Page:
The truth is this: young women aged 17 or older are legally permitted to acquire Plan B One-Step or similar “morning-after” medication (Next Choice or other generics) without a prescription. They just have to go to a pharmacist and ask for it. So…why are 19% of 17-year-olds being told by pharmacists that they can’t have it? Easy: either the pharmacists are unaware of the law, or they are lying.
A recent undercover investigation found that pharmacists often try to deter teens from taking the pill, which is basically a concentrated dose of hormones to prevent the ovary from releasing an egg (let me reiterate, because it is important: it is not an abortion pill, it does not cause an abortion), and thus, prevent pregnancy in the event of a potentially unsafe sexual encounter.
The survey, which used both individuals posing as 17-year-olds, or doctors who said they were calling on behalf of 17-year-olds, was conducted by placing calls to various pharmacies in five U.S. cities. Each caller read from a script, which started by asking if the pharmacy had Plan B in stock, which about 80% did. Then, the “teens” asked if they could have it without a prescription. About 1 in 5 pharmacists told them that they could not.
If the “teens” were told that they could not, they were then scripted to tell the pharmacist that they had heard about an age law (which is very clearly spelled out on the Plan B website, as shown above). From MSNBC:
Pharmacy employees answered that incorrectly 43 percent of the time.
Yup. 43% of the time, when the “teen” had the correct information, she was wrongly informed by a person in a position of power, either because the pharmacist didn’t want the teen to have it, or because they themselves were truly misinformed. Either way, it’s hugely problematic.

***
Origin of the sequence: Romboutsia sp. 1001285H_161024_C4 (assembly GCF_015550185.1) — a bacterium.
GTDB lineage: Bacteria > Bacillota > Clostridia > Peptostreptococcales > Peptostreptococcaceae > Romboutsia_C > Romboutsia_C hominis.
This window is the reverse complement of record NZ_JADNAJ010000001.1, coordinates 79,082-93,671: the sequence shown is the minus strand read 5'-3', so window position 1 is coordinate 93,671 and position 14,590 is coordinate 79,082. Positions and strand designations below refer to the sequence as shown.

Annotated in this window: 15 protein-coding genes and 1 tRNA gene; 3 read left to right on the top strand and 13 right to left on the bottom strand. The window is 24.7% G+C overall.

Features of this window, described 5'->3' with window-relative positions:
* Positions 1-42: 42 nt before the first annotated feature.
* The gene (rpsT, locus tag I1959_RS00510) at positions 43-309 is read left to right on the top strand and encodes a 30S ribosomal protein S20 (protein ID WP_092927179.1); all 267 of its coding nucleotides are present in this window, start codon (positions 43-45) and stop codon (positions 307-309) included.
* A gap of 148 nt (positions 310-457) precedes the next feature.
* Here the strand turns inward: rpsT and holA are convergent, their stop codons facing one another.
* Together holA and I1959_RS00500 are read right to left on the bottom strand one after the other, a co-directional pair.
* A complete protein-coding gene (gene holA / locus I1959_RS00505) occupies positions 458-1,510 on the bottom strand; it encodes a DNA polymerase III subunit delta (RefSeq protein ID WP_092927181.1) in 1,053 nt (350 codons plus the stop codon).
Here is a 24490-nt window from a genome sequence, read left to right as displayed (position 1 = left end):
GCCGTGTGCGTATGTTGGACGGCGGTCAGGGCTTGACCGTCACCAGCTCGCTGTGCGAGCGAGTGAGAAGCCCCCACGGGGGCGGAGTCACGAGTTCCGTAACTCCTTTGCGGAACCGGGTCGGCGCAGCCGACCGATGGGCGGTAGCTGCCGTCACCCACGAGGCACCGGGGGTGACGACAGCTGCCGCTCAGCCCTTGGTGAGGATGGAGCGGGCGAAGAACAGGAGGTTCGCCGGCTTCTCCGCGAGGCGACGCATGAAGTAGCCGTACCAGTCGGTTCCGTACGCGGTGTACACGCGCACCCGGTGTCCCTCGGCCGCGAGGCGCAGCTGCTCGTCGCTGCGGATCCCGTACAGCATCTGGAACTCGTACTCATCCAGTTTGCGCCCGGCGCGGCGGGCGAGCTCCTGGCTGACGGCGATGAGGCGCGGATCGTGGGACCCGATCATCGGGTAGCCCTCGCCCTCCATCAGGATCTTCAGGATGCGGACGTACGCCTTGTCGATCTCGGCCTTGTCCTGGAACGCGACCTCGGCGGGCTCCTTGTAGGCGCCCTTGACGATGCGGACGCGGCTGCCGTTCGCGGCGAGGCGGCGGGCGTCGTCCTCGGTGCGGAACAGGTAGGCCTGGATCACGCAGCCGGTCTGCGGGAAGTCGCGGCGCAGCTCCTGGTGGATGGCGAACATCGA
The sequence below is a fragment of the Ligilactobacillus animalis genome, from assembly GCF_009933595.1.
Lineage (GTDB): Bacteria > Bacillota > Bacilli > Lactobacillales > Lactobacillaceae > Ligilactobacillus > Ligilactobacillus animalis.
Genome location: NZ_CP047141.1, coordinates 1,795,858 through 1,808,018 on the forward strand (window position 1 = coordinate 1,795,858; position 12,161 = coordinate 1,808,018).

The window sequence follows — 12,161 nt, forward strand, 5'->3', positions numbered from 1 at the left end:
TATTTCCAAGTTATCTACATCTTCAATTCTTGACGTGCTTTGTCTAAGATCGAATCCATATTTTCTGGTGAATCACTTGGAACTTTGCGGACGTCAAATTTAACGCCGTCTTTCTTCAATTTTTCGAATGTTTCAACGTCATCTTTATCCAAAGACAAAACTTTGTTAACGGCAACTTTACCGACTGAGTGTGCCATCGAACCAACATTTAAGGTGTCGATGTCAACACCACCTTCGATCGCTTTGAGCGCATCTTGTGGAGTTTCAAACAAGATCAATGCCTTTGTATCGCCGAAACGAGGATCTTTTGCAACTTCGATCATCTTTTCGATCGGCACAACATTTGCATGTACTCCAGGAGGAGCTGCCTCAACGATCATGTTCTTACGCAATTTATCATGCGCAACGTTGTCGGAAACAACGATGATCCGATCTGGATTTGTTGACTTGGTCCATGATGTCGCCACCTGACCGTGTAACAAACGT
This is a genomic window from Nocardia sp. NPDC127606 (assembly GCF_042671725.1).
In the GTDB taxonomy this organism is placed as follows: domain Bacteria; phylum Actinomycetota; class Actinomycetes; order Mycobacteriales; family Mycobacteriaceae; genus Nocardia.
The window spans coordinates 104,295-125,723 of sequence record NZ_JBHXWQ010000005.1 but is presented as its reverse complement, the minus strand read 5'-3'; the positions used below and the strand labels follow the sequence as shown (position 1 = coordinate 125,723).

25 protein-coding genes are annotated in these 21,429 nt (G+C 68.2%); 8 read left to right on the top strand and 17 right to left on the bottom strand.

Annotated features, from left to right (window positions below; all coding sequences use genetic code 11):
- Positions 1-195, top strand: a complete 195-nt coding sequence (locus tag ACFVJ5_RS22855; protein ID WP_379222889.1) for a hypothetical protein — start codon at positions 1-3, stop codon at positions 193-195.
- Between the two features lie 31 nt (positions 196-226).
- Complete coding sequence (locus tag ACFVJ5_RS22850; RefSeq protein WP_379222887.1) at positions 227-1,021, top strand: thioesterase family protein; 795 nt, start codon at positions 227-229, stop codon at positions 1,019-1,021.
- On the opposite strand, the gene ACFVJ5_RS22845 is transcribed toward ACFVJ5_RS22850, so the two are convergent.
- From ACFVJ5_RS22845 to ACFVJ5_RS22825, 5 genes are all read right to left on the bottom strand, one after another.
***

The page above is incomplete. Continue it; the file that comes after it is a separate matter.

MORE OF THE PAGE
Multiple studies have pointed out that teenage girls are more than capable of reading instructions and self-administering this single-dose preventative pill. Which means they’re also capable, ostensibly, of going online and finding out the real information about the pill in question. And yet, they are, it seems, frequently getting incorrect information from adults, who they should be able to trust.
From a public health stance, this data is really is scary. Whether the pharmacists are lying, or just don’t know the laws (which they probably should), they’re disseminating false information–and on a pretty big scale; teenagers talk to each other, and when one has an encounter with an authority figure in a white coat who tells her that she’s not allowed to have the pill, she’s going to tell her friends. But most importantly, it hurts young women who are trying to be responsible with their bodies and prevent unintended pregnancy.
Not cool, pharmacists. Not cool.